Women in science are honoured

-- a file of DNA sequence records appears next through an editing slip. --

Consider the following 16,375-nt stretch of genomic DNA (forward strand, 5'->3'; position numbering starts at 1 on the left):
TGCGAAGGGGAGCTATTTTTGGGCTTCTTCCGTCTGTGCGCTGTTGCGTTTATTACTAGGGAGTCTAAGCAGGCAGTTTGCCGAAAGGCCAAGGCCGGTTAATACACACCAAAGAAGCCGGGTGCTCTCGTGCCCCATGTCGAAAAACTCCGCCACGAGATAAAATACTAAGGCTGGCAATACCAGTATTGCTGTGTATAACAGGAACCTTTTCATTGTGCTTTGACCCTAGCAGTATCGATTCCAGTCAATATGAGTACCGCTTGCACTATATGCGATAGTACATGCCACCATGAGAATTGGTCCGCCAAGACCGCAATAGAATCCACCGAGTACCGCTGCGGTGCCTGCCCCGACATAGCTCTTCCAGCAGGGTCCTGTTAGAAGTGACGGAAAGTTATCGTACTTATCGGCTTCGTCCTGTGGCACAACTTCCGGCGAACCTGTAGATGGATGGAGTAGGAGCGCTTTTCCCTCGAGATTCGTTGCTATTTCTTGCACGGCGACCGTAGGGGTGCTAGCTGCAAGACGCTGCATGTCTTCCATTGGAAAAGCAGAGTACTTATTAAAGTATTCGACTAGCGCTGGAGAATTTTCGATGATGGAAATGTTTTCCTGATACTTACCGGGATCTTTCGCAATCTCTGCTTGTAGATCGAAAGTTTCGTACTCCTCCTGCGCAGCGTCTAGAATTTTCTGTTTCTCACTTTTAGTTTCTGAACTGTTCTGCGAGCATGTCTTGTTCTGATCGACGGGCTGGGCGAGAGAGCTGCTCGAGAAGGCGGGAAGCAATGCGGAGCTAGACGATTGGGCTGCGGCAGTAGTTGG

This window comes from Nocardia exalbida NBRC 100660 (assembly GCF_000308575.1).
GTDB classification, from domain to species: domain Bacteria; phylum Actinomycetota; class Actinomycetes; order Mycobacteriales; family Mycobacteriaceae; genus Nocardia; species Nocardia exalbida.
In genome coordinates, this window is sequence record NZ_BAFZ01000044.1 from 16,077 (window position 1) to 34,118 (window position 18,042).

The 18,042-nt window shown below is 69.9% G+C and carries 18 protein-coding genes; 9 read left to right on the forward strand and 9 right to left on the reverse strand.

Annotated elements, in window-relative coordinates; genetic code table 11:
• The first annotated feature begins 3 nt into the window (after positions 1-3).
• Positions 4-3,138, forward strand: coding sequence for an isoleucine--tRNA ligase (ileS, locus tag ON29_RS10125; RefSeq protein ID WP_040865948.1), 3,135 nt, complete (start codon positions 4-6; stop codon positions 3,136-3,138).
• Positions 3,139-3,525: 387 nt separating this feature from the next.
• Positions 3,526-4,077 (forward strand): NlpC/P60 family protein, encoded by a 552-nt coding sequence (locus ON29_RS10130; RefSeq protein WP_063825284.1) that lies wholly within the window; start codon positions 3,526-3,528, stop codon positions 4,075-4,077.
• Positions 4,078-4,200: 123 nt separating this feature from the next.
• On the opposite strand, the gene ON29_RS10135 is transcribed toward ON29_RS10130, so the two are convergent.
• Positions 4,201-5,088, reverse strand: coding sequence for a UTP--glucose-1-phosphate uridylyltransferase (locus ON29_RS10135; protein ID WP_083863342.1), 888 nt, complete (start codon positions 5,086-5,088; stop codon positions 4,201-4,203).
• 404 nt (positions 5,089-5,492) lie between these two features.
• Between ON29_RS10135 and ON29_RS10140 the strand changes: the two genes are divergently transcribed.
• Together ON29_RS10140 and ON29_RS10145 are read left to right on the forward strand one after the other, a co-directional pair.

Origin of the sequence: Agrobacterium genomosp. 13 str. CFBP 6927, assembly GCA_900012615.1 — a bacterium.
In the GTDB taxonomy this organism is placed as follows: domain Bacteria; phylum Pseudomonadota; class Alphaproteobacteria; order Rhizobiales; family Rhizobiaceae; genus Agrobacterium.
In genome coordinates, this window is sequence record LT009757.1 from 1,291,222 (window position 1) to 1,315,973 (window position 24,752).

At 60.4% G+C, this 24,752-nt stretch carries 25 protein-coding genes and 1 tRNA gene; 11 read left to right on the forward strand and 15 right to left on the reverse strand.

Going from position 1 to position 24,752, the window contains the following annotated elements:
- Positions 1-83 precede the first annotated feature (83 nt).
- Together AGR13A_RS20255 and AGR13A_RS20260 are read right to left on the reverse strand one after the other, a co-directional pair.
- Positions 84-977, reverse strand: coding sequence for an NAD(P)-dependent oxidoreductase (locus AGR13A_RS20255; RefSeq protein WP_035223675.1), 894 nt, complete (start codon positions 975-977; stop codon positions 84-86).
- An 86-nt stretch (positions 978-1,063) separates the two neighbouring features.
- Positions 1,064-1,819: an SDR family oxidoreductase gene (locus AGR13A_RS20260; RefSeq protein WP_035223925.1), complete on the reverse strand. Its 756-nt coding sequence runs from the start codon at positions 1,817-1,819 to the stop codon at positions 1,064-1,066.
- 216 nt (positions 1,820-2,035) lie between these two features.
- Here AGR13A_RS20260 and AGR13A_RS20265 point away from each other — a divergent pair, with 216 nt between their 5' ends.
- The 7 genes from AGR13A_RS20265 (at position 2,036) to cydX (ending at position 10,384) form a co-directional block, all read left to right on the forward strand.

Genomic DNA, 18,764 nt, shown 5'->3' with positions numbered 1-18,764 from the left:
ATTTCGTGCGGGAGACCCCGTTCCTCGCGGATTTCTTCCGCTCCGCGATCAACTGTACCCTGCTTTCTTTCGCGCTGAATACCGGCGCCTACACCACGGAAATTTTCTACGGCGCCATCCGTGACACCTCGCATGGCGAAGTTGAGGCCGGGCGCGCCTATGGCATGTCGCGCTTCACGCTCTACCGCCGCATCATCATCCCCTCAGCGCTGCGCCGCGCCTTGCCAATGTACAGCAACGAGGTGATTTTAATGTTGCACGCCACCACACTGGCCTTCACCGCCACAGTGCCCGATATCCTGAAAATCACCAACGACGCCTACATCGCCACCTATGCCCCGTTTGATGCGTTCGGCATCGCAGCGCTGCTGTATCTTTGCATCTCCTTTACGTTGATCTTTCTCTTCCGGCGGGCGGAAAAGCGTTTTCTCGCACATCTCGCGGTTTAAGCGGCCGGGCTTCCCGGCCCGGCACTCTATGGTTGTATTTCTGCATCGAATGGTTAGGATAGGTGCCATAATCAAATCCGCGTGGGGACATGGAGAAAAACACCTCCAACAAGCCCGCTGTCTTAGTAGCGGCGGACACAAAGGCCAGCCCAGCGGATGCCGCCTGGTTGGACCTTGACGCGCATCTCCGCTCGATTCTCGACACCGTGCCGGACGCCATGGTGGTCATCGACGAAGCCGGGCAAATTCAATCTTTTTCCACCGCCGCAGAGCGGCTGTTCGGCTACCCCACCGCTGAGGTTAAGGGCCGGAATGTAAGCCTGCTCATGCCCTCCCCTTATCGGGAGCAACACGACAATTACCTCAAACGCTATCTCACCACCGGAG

first_imgMaths and Science have been earmarked in South Africa’s National Development Plan as the subjects of the future and that will make a difference in the country. (Image: My Science Work)Maths and science have been singled out in South Africa’s National Development Plan, or Vision 2030, as subjects that will take the country forward.The Department of Science and Technology (DST) is playing its part in making sure that women excelling in these subjects and careers relating to them are highlighted and celebrated. Female scientist and researchers were honoured at the 2015 South African Women in Science Awards (WISA).Under the theme this year, “Science for a sustainable future”, the awards were handed out on 13 August, in the middle of Women’s Month, in Sandton, Johannesburg.“The Women in Science Awards, which take place every year in Women’s Month, recognise women who have excelled in research and profile them as role models for younger women,” explained Science and Technology Minister Naledi Pandor.“Apart from rewarding outstanding research work in areas aligned to the attainment of Millennium Development Goals, the 2015 WISA also recognised excellence in early career research by awarding scholarships and fellowships to masters and doctoral students.”The women’s admirable achievements provided inspiration and encouragement to many more young women to pursue science-related careers, she added.“We are very excited as a nation to witness women performing so well and displaying a high degree of excellence in the fields of science and technology as well as research,” President Jacob Zuma said.“It is therefore my pleasure to congratulate, on behalf of government and all the people of South Africa, the winners of the 2015 Women in Science Awards which were held this past week to recognise women who have made a remarkable contribution in this very important industry for our country’s development.”The government, he added, would continue to support initiatives led by women to ensure total empowerment and emancipation of women.THE WINNERSThe winners of the 2015 Women in Science Awards are:Professor Maureen Coetzee – winner of the Distinguished Woman Researcher in Life Sciences Award was recognised for her outstanding work in the field of medical entomology. Her research interests include insecticide resistance in the major African malaria vector mosquitoes, biodiversity within the genus Anopheles, novel methods for controlling malaria vectors, and vector-parasite interactions.Professor Marla Trindade – winner of the Distinguished Young Woman Researcher in Life Sciences Award is the director of the Institute for Microbial Biotechnology and Metagenomics, an internationally recognised research centre in the department of biotechnology at the University of Western Cape. It comprises a team of over 45 researchers and staff and is leading the country in the area of mining microbial genomes for novel biotechnologically relevant enzymes and products. Trindade is also the vice-president of the South African Society for Microbiology.Professor Lindiwe Zungu – winner of the Distinguished Woman Researcher in Humanities and Sciences Award, Zungu is a full professor of health studies at the University of South Africa. Her research outputs have contributed to workers’ health and safety, for instance, guidelines for the redesign of safety clothing for women in mining. Her guidelines have been accepted as a national standard for the mining sector, and she continues to receive invitations to make presentations on the guidelines to stakeholders such as the Safety in Mines Research Advisory Committee and the Chamber of Mines.Dr Gina Ziervogel – winner of the Distinguished Young Woman Researcher in Humanities and Sciences Award, Ziervogel has contributed to Millennium Development Goal (MDG) 7 that ensures environmental sustainability. She has situated environmental concerns within the broader development paradigm, helping to address MDG 1 that involves eradicating poverty and hunger as well. Her work has focused on adaptation to the impacts of climate change, from household level up to village and municipal level. Ziervogel is a senior lecturer in the department of environmental and geographical science and a research fellow in the African Climate and Development Initiative at the University of Cape Town (UCT).MILLENNIUM DEVELOPMENT GOALSAccording to The Millennium Development Goals Report 2015, the 15-year effort to achieve the eight aspirational goals set out in the Millennium Declaration in 2000 was largely successful across the globe, while acknowledging shortfalls that remain. The data and analysis presented in the report show that with targeted interventions, sound strategies, adequate resources and political will, even the poorest can make progress.In 2000, eight millennium goals were highlighted to be reached by 2015, these were:Eradicating extreme hunger and povertyAchieving universal primary educationPromoting gender equality and empowering womenReducing child mortalityImproving maternal healthCombating HIV/Aids, malaria and other diseasesEnsuring environmental sustainabilityDeveloping a global partnership for developmentUnited Nations secretary-general Ban Ki-moon said: “Following profound and consistent gains, we now know that extreme poverty can be eradicated within one more generation. The MDGs have greatly contributed to this progress and have taught us how governments, business and civil society can work together to achieve transformational breakthroughs.”last_img

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